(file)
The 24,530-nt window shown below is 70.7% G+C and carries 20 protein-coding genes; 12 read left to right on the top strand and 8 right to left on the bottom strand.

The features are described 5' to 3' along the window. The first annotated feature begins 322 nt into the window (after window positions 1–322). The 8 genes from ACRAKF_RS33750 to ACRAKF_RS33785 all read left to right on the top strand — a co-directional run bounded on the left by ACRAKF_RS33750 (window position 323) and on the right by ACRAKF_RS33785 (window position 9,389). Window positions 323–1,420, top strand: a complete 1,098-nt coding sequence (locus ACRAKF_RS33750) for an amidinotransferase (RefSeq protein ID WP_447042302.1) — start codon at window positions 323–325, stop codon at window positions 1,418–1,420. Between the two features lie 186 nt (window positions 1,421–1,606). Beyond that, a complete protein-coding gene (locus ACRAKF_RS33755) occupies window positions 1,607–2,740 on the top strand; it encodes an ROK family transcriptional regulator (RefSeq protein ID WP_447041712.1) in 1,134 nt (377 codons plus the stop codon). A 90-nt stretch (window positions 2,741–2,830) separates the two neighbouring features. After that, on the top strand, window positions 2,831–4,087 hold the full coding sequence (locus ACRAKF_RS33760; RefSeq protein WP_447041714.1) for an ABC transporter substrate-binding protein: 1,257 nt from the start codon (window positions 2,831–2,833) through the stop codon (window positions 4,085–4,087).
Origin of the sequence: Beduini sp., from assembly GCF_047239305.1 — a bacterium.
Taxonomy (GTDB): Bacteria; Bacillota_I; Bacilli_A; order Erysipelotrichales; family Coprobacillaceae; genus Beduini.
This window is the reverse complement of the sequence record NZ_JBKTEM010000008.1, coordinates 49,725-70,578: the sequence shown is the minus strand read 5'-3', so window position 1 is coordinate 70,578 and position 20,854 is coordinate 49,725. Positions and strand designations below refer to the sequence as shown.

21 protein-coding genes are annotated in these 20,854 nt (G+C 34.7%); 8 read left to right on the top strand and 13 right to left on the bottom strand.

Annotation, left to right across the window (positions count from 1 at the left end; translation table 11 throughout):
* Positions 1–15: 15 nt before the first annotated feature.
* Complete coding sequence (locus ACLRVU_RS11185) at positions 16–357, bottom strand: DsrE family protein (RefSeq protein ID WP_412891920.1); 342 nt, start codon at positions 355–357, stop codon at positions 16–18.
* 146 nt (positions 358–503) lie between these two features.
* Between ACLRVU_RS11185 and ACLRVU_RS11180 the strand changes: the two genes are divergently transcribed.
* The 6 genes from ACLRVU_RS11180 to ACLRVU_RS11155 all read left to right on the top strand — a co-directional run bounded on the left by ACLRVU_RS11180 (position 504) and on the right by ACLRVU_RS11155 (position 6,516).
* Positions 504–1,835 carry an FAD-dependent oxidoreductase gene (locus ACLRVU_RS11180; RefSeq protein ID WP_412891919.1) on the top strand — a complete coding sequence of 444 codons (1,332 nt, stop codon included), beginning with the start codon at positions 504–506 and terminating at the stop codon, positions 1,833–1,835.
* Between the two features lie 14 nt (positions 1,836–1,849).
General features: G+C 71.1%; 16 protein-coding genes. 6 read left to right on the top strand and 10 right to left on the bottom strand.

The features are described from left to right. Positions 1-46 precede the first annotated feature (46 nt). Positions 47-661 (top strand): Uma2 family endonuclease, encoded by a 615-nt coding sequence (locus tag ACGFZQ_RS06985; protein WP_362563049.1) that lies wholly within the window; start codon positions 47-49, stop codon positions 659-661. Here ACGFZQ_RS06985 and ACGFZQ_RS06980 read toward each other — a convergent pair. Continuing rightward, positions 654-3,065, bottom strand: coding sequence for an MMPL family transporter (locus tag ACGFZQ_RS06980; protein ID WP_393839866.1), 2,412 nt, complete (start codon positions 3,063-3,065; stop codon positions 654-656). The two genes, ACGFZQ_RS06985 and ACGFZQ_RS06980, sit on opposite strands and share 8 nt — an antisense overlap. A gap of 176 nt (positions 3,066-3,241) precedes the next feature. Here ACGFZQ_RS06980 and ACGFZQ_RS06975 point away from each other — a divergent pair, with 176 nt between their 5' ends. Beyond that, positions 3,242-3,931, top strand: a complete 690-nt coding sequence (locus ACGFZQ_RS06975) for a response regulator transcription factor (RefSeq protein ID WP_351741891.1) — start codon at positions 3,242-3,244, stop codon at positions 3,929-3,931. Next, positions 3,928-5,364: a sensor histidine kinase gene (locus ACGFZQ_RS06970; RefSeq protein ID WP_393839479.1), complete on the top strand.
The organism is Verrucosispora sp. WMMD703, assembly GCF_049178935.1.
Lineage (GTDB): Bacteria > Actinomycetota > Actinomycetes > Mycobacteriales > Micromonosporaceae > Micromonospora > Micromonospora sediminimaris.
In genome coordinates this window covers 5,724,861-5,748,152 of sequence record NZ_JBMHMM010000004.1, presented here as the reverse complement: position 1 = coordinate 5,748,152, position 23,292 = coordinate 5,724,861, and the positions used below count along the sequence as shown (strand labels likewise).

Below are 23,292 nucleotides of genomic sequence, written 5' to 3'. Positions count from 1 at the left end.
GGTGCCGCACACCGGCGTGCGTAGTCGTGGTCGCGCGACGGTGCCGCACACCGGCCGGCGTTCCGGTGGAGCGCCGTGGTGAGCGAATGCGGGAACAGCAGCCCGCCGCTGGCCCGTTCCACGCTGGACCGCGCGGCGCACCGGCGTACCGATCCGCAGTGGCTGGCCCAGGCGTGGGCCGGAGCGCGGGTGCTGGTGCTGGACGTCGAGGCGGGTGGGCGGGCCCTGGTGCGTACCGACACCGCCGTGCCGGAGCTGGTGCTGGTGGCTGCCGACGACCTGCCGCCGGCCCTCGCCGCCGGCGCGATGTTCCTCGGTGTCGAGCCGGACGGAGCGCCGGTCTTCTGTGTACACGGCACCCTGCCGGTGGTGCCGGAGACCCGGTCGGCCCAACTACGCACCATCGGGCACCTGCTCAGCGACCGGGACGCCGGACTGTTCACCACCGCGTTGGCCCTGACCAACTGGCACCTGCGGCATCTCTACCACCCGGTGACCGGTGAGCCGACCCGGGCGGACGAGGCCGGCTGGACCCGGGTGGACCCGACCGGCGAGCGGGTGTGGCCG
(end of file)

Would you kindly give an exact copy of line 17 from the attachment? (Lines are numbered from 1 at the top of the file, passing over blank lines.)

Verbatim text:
The organism is Verrucosispora sp. WMMD703, assembly GCF_049178935.1.